It’s over. Even Trump, a man not known to turn down a good “rigged!” conspiracy theory, acknowledges it. Most of MAGA-land seems to have accepted Alabama’s verdict too, apart from a few dimwits on social media scratching their heads over how Moore could have led for most of the night on Tuesday only to have Jones blow past him at the end (psssst, the populous Democratic urban areas took longer to count) and darkly theorizing about black voters being bused in from Mississippi. You never can tell what the sinister left-wing cabal that rules Alabama might be up to.

Refusing to immediately concede a close election isn’t that unusual. Hillary had to sleep on it before digesting the reality of Trump’s electoral college win, right? What’s galling about Moore pulling this is that he seems unable to accept responsibility for blowing an election when he bears so much responsibility for its outcome. He’s always run weakly in Alabama compared to more generic Republicans; it’s a cliche by now but true that any other GOP pol in the state would have beat Jones comfortably. Only a singularly offensive nominee could have electrified Democratic opposition while short-circuiting Republican turnout at a magnitude sufficient to turn Alabama blue. He even got a gift in the form of a opponent who’s a nut on abortion, and he still blew it. And when the WaPo scandal story appeared, he handled it about as badly as he reasonably could have. If he had been nominated in a state that was even the slightest shade of purple, he would have been destroyed. When you miss the chip-shot field goal that loses the Super Bowl, you don’t pout and demand an official review. Especially after everyone else has left the stadium.

For cripes sake, even Mike Huckabee is demanding some dignity.

Maybe that’s part of it, that Moore convinced himself that God would speak through the results and simply can’t fathom the reality that he wasn’t chosen. That reminds me of his spokesman, Janet Porter, allegedly telling Nancy French in 2008 that she didn’t love America because she preferred the Mormon Mitt Romney to the evangelical Mike Huckabee in the GOP primary. If Huckabee versus Romney was a litmus test on patriotism and Christian virtue, imagine how much more of a litmus test Moore versus Jones was. Surely the good lord prefers the former to the latter. So how can the vote totals be accurate?

Meanwhile, at the White House, there’s more than enough blame to go around:

The president himself spread the blame. He faulted his former chief strategist, Stephen K. Bannon, for selling him what one outside adviser described as “a bill of goods” in urging him to support Roy Moore, and he faulted Moore himself for being an abysmal candidate.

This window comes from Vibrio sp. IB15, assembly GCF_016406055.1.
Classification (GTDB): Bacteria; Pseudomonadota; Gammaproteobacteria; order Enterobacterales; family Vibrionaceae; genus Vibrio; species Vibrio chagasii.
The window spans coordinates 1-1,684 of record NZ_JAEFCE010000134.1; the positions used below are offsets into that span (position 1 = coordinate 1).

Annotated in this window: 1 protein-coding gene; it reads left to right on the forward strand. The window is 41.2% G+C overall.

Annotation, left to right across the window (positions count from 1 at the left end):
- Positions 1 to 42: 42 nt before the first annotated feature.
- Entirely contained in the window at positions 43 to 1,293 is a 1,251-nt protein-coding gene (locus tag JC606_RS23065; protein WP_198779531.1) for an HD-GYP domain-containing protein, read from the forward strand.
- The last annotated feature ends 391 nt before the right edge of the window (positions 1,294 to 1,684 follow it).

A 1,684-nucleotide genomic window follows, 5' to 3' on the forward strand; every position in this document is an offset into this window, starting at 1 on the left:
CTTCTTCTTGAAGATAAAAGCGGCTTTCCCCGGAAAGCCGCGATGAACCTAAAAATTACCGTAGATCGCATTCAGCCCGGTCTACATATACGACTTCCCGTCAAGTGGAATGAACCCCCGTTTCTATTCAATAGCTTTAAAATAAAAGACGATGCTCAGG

In the lead-up to Tuesday night, he had also groused about Senate Majority Leader Mitch McConnell (R-Ky.), saying he had been too aggressive in trying to push out Moore.

Fingers are pointing at the RNC too. Chairman Ronna McDaniel — sorry, Ronna Romney McDaniel — is reportedly annoyed that Trump pressured the committee to re-enter the race on Moore’s behalf after they had retreated following the scandal news, but no one held a gun to her head. Said a source to the Examiner after Moore’s defeat on Tuesday night, “Congratulations on dropping the Romney name and picking up a pedophile. Proud day for the RNC.”

Here’s Moore, somehow not managing to get through a four-minute election postmortem without mentioning sodomy. I’m not sure why he wanted to be a senator in hindsight, as the Senate’s not where a traditional-values warrior is going to make a mark. You’re only one of a hundred in the chamber and you’re subject to a filibuster rule on legislation that blocks the majority from imposing its will even when it has 59 votes. The most Moore would have been able to do in the War On Sodomy would have been to grill Supreme Court nominees on their willingness to overturn Lawrence v. Texas and Obergefell v. Hodges — but even that’s premised on the idea that McConnell would have allowed him a seat on the Judiciary Committee, which he almost certainly wouldn’t have. So what was Moore hoping to do as a senator? He would have been better off running for governor, where he’d have a constant spotlight to make theatrical moral stances like the ones he made while on the Alabama bench. Small problem there, though: He’s already run for governor of Alabama twice, getting blown out the first time by the incumbent and finishing fourth in a field of four competitive candidates four years later. You’d think he’d have taken a hint by now that the voters don’t much like him. But no, here he is, eyeing a recount.